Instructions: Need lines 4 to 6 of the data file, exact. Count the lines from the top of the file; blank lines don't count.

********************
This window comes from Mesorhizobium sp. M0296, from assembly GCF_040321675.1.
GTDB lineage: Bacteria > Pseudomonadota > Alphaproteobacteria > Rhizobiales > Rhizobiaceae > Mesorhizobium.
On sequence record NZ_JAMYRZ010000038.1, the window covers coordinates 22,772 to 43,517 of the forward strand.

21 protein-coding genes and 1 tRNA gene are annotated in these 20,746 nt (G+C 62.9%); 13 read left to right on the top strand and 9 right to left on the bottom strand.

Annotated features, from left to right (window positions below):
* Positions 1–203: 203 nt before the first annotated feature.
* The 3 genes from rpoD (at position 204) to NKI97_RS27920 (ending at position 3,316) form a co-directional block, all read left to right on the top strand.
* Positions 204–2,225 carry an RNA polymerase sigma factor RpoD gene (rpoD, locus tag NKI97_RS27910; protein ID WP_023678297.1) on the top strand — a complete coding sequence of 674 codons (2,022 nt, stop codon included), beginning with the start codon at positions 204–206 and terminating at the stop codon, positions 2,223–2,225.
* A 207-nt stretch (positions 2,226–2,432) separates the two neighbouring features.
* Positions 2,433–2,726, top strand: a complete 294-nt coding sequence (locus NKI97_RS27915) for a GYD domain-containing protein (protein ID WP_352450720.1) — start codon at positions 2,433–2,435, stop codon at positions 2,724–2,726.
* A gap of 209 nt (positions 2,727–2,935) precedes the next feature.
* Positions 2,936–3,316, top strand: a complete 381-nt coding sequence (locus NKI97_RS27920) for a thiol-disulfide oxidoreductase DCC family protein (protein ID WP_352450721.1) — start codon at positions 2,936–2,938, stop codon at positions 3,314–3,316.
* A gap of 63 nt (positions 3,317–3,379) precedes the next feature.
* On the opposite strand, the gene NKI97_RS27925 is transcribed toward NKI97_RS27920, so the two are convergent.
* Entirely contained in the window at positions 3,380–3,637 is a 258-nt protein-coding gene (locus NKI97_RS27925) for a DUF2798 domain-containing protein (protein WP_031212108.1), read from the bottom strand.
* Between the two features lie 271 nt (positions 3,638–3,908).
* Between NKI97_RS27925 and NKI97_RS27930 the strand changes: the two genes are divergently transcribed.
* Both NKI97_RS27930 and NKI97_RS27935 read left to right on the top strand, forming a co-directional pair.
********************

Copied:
21 protein-coding genes and 1 tRNA gene are annotated in these 20,746 nt (G+C 62.9%); 13 read left to right on the top strand and 9 right to left on the bottom strand.

Annotated features, from left to right (window positions below):
* Positions 1–203: 203 nt before the first annotated feature.